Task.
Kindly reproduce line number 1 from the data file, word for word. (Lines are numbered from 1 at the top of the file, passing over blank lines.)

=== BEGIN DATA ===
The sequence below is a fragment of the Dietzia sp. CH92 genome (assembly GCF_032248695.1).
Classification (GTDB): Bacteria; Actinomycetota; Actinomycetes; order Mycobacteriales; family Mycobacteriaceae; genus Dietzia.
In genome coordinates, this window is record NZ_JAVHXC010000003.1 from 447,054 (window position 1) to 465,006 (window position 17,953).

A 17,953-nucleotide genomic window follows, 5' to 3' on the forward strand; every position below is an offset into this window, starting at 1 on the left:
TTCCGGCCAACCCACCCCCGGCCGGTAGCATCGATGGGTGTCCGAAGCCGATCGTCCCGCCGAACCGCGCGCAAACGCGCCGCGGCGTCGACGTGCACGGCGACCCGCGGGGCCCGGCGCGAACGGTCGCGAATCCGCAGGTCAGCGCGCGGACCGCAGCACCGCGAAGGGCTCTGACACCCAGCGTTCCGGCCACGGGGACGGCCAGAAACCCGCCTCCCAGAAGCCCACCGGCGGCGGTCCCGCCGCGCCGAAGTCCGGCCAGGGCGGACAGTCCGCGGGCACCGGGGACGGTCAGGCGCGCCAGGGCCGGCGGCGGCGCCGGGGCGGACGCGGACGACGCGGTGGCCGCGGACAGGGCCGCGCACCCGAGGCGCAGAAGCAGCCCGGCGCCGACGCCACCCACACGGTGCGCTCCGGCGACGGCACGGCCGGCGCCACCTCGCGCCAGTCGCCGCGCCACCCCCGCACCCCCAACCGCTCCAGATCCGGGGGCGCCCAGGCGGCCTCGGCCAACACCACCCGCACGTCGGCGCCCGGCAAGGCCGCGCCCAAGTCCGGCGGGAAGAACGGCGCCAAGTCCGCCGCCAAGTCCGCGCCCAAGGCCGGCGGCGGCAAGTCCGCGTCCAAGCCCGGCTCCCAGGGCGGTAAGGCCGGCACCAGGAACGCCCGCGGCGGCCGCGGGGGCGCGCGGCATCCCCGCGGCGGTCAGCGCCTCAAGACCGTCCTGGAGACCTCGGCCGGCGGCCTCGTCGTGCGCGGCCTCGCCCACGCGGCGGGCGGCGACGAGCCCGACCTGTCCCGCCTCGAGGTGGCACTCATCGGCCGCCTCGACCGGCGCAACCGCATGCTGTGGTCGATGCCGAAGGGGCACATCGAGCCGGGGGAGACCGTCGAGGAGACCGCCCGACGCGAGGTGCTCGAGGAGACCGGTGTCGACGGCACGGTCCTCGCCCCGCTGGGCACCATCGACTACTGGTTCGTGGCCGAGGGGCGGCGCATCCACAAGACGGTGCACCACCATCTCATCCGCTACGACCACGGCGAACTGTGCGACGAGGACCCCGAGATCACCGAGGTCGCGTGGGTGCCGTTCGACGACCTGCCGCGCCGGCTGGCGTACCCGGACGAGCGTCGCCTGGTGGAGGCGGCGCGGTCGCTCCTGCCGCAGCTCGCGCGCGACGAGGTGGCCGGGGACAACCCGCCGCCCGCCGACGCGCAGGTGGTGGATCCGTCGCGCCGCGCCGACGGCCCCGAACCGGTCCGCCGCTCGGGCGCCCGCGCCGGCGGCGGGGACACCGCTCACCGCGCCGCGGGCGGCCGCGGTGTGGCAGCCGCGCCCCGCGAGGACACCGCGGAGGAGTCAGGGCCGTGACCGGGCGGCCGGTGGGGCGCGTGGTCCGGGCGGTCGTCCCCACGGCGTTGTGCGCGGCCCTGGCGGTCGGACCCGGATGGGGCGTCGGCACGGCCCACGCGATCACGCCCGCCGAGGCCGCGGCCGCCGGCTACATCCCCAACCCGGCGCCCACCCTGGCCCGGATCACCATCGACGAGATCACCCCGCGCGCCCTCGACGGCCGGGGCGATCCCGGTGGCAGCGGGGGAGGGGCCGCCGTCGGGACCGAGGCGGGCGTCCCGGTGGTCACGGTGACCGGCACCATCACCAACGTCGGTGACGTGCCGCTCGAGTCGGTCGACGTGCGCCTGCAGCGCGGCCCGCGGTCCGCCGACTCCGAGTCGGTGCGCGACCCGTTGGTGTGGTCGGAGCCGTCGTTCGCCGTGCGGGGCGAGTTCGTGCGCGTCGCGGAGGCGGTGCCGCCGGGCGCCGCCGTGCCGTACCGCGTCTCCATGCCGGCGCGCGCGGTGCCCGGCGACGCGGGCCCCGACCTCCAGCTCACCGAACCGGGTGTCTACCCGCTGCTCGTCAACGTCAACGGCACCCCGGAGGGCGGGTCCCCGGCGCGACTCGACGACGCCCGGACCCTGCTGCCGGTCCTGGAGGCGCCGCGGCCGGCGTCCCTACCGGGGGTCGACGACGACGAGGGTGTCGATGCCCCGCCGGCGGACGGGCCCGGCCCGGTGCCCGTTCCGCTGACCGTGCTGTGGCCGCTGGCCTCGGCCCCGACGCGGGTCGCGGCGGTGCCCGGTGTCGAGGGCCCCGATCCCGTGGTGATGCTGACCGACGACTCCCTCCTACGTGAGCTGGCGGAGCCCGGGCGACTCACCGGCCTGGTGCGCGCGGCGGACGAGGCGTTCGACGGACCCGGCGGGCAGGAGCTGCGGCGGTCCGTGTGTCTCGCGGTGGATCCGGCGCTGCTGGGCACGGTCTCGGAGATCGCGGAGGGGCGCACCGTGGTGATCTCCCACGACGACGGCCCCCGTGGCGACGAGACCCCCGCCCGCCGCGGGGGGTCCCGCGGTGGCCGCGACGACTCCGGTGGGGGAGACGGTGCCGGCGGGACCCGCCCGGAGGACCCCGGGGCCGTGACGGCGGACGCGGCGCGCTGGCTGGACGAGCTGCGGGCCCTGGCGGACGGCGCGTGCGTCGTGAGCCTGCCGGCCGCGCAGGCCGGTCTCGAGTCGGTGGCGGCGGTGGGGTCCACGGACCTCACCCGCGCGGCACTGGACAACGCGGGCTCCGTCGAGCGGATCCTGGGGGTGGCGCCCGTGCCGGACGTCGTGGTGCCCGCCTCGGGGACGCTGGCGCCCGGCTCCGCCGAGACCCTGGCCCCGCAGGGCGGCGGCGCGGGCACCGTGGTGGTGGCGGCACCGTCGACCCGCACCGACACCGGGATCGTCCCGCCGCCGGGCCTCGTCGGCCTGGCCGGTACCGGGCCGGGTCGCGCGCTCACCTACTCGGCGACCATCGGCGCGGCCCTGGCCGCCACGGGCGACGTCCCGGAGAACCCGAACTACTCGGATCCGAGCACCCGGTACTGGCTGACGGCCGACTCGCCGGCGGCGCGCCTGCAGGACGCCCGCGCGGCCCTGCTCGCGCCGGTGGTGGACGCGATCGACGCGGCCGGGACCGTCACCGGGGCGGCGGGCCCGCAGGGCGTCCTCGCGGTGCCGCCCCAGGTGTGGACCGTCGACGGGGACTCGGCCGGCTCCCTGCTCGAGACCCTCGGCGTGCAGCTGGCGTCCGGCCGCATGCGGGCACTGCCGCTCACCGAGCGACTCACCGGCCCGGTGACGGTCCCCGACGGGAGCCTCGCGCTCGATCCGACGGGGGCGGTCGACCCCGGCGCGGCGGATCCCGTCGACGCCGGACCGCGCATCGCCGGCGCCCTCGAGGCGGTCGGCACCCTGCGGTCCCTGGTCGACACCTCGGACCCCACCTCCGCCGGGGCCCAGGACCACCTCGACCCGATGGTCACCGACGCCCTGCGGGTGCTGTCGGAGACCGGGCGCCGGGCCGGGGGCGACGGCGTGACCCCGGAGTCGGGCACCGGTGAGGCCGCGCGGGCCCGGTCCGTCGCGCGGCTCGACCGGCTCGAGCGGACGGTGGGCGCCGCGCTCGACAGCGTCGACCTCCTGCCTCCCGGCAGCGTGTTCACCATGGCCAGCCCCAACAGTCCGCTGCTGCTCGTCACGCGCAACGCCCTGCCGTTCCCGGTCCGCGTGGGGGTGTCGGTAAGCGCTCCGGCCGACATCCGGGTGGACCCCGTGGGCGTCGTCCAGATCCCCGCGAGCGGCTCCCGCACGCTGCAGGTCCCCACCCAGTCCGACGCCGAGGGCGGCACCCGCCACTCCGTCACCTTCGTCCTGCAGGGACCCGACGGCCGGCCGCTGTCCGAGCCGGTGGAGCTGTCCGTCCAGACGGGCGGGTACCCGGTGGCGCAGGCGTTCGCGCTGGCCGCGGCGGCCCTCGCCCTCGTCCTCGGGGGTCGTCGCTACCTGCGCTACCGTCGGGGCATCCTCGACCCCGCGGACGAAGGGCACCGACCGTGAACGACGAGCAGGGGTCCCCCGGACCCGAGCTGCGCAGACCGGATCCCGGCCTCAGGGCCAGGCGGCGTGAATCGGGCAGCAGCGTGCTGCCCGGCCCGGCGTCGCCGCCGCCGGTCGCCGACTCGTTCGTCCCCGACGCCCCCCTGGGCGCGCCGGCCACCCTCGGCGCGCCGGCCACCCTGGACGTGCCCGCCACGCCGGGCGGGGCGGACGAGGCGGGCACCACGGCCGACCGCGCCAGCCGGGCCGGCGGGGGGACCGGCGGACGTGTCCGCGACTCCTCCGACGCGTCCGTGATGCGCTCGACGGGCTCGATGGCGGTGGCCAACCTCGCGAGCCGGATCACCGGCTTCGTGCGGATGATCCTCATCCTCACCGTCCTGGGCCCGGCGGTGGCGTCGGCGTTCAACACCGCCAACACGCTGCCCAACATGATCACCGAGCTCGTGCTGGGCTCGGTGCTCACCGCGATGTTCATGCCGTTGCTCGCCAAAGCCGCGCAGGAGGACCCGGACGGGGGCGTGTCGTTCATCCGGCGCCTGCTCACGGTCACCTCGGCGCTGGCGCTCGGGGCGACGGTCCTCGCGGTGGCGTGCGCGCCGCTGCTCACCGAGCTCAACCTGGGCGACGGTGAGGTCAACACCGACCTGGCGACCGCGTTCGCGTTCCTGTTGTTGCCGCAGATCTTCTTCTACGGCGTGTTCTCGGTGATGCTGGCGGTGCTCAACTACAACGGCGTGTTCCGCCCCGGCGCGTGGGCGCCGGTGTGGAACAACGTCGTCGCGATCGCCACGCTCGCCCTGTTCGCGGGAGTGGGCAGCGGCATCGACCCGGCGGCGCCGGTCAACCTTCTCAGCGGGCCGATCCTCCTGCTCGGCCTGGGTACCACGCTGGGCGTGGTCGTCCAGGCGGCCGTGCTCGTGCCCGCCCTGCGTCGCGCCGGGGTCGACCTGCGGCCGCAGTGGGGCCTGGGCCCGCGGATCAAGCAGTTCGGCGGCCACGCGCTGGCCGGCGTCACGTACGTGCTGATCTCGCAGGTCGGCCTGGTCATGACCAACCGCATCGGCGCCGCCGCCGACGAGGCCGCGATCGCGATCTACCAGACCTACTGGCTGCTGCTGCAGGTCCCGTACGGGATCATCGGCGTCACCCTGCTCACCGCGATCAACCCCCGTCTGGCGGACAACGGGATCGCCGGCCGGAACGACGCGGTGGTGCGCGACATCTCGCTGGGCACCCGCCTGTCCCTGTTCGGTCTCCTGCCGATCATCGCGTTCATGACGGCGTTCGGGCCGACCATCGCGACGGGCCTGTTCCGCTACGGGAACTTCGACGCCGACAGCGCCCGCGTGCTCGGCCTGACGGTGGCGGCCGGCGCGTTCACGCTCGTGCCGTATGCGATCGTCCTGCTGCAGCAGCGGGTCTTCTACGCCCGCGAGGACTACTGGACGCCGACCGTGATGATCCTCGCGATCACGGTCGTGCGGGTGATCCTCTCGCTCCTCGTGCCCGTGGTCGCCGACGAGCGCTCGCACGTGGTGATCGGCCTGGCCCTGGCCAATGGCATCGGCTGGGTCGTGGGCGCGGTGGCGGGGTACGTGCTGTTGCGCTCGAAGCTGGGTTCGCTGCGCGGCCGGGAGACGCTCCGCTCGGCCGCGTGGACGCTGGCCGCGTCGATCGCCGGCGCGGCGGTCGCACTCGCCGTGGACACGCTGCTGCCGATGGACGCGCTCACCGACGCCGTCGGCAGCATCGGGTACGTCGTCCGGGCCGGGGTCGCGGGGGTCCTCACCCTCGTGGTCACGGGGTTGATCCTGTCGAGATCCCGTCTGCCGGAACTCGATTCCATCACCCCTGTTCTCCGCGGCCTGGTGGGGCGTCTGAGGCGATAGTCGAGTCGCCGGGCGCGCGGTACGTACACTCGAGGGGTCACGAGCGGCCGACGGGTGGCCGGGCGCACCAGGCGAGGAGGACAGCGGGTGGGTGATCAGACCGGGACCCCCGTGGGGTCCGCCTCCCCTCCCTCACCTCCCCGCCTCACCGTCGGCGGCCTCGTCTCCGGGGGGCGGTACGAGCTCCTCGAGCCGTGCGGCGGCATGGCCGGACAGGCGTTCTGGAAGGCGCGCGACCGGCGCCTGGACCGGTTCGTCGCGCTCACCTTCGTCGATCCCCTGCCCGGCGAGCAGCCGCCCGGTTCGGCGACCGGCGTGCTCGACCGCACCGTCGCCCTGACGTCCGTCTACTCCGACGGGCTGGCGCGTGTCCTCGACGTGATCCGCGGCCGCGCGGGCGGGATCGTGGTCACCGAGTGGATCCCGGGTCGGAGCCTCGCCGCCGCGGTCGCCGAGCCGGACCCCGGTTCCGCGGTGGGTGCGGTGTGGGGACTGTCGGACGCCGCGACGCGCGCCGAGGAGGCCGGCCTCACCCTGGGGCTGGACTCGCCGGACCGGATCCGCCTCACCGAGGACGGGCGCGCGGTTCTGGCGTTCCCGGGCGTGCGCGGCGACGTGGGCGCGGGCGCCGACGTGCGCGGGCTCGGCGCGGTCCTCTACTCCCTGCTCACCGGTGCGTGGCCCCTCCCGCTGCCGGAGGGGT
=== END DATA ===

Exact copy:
The sequence below is a fragment of the Dietzia sp. CH92 genome (assembly GCF_032248695.1).